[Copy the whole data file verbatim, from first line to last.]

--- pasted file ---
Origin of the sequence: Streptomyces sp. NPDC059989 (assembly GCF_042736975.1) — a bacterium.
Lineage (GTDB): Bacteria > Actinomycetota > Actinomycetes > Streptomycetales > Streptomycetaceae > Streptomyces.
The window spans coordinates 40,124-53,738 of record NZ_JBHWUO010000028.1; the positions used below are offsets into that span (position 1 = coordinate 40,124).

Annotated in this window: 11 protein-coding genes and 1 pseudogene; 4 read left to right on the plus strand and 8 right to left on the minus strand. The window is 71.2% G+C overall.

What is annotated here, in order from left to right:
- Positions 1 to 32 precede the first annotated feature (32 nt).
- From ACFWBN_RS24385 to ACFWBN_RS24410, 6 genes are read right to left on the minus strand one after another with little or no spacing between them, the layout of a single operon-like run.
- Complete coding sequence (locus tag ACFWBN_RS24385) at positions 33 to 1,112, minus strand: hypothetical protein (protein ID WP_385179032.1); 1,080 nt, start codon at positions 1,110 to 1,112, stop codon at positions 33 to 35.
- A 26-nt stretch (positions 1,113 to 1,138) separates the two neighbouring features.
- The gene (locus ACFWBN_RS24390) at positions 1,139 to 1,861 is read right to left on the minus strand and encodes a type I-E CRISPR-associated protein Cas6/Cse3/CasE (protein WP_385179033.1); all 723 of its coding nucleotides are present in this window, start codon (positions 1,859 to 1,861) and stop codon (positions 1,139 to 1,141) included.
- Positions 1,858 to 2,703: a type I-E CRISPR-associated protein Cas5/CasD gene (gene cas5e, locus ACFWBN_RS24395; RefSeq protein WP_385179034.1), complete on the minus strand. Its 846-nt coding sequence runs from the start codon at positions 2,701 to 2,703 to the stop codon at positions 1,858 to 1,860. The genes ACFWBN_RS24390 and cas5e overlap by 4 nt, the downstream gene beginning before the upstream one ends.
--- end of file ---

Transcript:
Origin of the sequence: Streptomyces sp. NPDC059989 (assembly GCF_042736975.1) — a bacterium.
Lineage (GTDB): Bacteria > Actinomycetota > Actinomycetes > Streptomycetales > Streptomycetaceae > Streptomyces.
The window spans coordinates 40,124-53,738 of record NZ_JBHWUO010000028.1; the positions used below are offsets into that span (position 1 = coordinate 40,124).

Annotated in this window: 11 protein-coding genes and 1 pseudogene; 4 read left to right on the plus strand and 8 right to left on the minus strand. The window is 71.2% G+C overall.

What is annotated here, in order from left to right:
- Positions 1 to 32 precede the first annotated feature (32 nt).
- From ACFWBN_RS24385 to ACFWBN_RS24410, 6 genes are read right to left on the minus strand one after another with little or no spacing between them, the layout of a single operon-like run.
- Complete coding sequence (locus tag ACFWBN_RS24385) at positions 33 to 1,112, minus strand: hypothetical protein (protein ID WP_385179032.1); 1,080 nt, start codon at positions 1,110 to 1,112, stop codon at positions 33 to 35.
- A 26-nt stretch (positions 1,113 to 1,138) separates the two neighbouring features.
- The gene (locus ACFWBN_RS24390) at positions 1,139 to 1,861 is read right to left on the minus strand and encodes a type I-E CRISPR-associated protein Cas6/Cse3/CasE (protein WP_385179033.1); all 723 of its coding nucleotides are present in this window, start codon (positions 1,859 to 1,861) and stop codon (positions 1,139 to 1,141) included.
- Positions 1,858 to 2,703: a type I-E CRISPR-associated protein Cas5/CasD gene (gene cas5e, locus ACFWBN_RS24395; RefSeq protein WP_385179034.1), complete on the minus strand. Its 846-nt coding sequence runs from the start codon at positions 2,701 to 2,703 to the stop codon at positions 1,858 to 1,860. The genes ACFWBN_RS24390 and cas5e overlap by 4 nt, the downstream gene beginning before the upstream one ends.